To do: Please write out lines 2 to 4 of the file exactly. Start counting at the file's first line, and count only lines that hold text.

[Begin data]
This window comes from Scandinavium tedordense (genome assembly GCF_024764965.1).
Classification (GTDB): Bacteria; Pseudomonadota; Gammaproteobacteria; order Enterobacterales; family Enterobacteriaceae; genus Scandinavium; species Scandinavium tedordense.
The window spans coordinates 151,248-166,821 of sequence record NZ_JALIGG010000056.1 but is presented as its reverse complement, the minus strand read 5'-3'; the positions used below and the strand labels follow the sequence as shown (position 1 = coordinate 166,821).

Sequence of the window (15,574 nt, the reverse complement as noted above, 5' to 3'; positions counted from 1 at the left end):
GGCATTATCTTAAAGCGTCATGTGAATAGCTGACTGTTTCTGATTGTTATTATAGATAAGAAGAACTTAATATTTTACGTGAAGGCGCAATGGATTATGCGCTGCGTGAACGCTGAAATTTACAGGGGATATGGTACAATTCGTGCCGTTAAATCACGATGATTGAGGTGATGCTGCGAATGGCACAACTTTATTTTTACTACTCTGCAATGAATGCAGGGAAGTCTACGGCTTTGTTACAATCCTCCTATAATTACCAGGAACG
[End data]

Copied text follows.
Classification (GTDB): Bacteria; Pseudomonadota; Gammaproteobacteria; order Enterobacterales; family Enterobacteriaceae; genus Scandinavium; species Scandinavium tedordense.
The window spans coordinates 151,248-166,821 of sequence record NZ_JALIGG010000056.1 but is presented as its reverse complement, the minus strand read 5'-3'; the positions used below and the strand labels follow the sequence as shown (position 1 = coordinate 166,821).

Sequence of the window (15,574 nt, the reverse complement as noted above, 5' to 3'; positions counted from 1 at the left end):